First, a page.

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Historic Category 4 Hurricane Michael

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21 minutes ago, Superstorm93 said:

 

The persistent fire alarms going off are so eerie.

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4 minutes ago, CCB! said:

The persistent fire alarms going off are so eerie.

 

Reminds me of the old Katrina video showing the surge. 

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The images showing people looking over the remains of their homes is just the worst punch to the gut :(

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An entire train with who knows how many cars...

 

 

 

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6 minutes ago, Superstorm93 said:

NC/VA getting hammered as well 

 

 

uyvc.PNG

 

We've had a lot of sites in NC drop in the last three hours.

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Did someone post this video yet?

 

 

 

unbelievable damage. Andrew was worse?

 

Cranky's tropical storm did all this...

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image.png

Mesoscale Precipitation Discussion 0966
NWS Weather Prediction Center College Park MD
1109 AM EDT Thu Oct 11 2018

Areas affected...North Carolina, Southwest Virginia, Far SE West
Virginia

Concerning...Heavy rainfall...Flash flooding likely

Valid 111508Z - 111900Z

Summary...Flash flooding is likely today from North Carolina into
Virginia, associated with heavy rainfall from Tropical Storm
Michael. The greatest risk from the late morning into the early
afternoon will be from western North Carolina into southwest
Virginia. However, flash flooding will become possible over much
of North Carolina and the southern half of Virginia during that
time. Some of the flash flooding could be significant and
life-threatening, particularly in areas of increasing terrain near
the NC-VA border.

Discussion...Flooding was ongoing in portions of the Carolinas as
a result of heavy rain that has already fallen from Tropical Storm
Michael. Therefore, the flash flooding threat would best be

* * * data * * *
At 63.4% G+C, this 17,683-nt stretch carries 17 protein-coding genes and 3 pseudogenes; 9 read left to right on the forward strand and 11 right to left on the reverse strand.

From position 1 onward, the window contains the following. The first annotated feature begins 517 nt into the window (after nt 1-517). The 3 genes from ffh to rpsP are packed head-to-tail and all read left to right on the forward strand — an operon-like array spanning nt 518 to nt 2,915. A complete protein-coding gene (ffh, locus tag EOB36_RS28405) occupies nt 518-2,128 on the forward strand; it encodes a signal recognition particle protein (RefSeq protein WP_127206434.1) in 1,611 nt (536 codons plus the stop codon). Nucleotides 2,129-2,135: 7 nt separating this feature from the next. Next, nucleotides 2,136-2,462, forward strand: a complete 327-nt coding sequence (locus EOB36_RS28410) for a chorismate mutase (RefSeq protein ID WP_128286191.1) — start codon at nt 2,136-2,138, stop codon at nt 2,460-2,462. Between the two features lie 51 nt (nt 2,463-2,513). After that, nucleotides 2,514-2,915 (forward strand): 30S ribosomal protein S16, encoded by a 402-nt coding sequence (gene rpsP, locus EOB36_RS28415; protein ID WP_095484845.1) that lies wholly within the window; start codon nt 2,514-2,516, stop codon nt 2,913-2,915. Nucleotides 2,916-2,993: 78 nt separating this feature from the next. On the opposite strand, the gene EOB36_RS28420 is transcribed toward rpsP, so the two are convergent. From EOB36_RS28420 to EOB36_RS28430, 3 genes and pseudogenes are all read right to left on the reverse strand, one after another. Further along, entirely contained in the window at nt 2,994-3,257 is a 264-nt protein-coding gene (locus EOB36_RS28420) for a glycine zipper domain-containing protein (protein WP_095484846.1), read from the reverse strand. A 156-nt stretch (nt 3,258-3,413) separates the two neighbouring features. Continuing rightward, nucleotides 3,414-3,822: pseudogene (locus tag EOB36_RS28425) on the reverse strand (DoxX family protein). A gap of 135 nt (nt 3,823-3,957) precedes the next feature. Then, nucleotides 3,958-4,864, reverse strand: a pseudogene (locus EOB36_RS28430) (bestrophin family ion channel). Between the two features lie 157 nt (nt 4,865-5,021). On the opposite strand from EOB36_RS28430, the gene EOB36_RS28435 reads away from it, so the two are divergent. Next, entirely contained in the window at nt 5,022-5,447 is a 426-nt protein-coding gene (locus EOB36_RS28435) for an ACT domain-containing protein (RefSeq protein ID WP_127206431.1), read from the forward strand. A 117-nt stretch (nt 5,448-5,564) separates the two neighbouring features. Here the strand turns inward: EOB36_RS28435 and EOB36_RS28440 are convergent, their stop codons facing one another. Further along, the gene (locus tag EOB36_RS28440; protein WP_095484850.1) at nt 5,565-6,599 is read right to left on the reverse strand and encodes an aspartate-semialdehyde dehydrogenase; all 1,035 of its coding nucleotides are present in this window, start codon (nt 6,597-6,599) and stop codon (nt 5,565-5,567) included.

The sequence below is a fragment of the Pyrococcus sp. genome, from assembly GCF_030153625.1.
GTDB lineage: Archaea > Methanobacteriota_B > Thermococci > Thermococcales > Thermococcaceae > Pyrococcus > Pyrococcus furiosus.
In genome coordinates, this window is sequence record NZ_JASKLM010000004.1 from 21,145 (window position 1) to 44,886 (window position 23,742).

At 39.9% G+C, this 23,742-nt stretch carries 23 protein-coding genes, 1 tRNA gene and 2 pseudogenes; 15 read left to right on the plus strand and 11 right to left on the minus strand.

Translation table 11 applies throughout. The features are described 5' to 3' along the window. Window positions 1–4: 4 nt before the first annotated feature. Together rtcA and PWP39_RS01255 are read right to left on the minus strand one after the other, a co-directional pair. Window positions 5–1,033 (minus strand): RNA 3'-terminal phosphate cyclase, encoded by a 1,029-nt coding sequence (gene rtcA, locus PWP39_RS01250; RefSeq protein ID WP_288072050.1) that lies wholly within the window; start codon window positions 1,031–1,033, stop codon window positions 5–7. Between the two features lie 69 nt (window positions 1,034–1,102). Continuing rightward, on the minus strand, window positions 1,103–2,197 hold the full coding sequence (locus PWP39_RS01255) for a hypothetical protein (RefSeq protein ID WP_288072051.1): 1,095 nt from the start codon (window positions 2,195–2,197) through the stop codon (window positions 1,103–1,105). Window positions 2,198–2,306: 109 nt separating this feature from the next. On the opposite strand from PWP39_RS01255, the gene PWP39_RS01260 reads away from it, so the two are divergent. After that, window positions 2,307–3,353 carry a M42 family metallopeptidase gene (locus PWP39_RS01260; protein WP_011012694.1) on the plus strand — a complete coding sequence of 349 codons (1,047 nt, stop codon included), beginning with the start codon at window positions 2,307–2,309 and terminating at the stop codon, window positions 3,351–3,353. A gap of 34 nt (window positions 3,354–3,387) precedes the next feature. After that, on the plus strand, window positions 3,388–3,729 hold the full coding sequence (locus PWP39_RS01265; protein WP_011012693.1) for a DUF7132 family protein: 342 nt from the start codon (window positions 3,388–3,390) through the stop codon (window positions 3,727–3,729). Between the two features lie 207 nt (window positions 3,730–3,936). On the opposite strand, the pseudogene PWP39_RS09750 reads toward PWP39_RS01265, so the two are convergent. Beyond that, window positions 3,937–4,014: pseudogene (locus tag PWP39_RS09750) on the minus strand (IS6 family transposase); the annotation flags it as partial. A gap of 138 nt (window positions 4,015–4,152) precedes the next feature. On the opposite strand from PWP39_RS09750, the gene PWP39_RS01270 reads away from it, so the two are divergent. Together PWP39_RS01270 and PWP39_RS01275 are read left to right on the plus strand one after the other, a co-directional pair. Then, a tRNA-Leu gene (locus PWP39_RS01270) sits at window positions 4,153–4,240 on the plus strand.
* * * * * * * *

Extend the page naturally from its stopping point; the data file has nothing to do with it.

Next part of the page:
described as expanding over the next several hours into additional
parts of NC and southern VA as Tropical Storm Michael continues to
track northeast into North Carolina. As one would expect near the
lingering core of a landfalling tropical cyclone, there is a
reservoir of deep tropical moisture feeding the heavy rainfall
threat. The 12Z sounding from Greensboro (GSO) had a precipitable
water value of 2.45 inches, which is very nearly the highest on
record at that station (dating back to 1945). Ahead of the center
of Michael, the cyclonic east to southeast flow was advecting this
tropical moisture plume to the northwest and impinging on the
terrain of the Appalachian Mountains. This had already generated
some significant rainfall amounts overnight in southwestern North
Carolina, with fairly widespread 3-5 inch amounts in 12 hours.

Downsloping and decreasing moisture on the back side of Michael's
circulation should allow precipitation to begin to diminish in SW
NC, but the heavy rain is likely to continue for another several
hours in NW NC, and should become increasingly focused in SW VA
into the early afternoon hours. Hi-res models are showing a very
high probability of over 3 inches of rain in 6 hours from NW NC
into SW VA (12Z HREF), and this would generally approach or exceed
flash flood guidance in most of those areas. A marginal amount of
instability (MUCAPE around 300-600 j/kg) may be sufficient for
some convective banding in addition to orographic enhancement, and
the combination of these factors with near record PWs means that
significant, life-threatening flash flooding could occur in some
of these areas with deeper inundation.

Further east, closer to the track of Michael and out into the
Piedmont and flatter terrain, there will be more convective
instability (MUCAPE closer to 1000-1500 j/kg). Therefore, tropical
rain bands may be more organized in these areas and produce higher
rain rates, approaching 3 in/hr at times. However, unlike in the
mountainous areas where terrain features lock the heaviest rain
bands in place, the rain bands further east may be more
progressive and not necessarily remain situated in the same areas
for hours on end. Flash flooding is still likely in these areas
given the heavy tropical rain rates, but the most notable impacts
may be more scattered. Flash flooding would be most likely where
tropical rain bands can intersect urban areas for at least 40-60
minutes.

Lamers

ATTN...WFO...AKQ...CAE...GSP...ILM...LWX...MHX...MRX...RAH...
RLX...RNK...

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9 minutes ago, Morris said:

Did someone post this video yet?

 

 

 

unbelievable damage. Andrew was worse?

 

Cranky's tropical storm did all this...

 

Yes, but its worth a repost. Unreal damage.

 

On another note, while justified, we're going to put a cap on the cranky posts going forward. For the sake of the thread, let's continue to focus on the ongoing effects as well as damage documentation. Thanks in advance.

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10 minutes ago, Morris said:

Did someone post this video yet?

 

 

 

unbelievable damage. Andrew was worse?

 

Cranky's tropical storm did all this...

 

That is horrible. 

 

 

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Courtesy of Severe Studios. Mexico Beach :(

 

image.png

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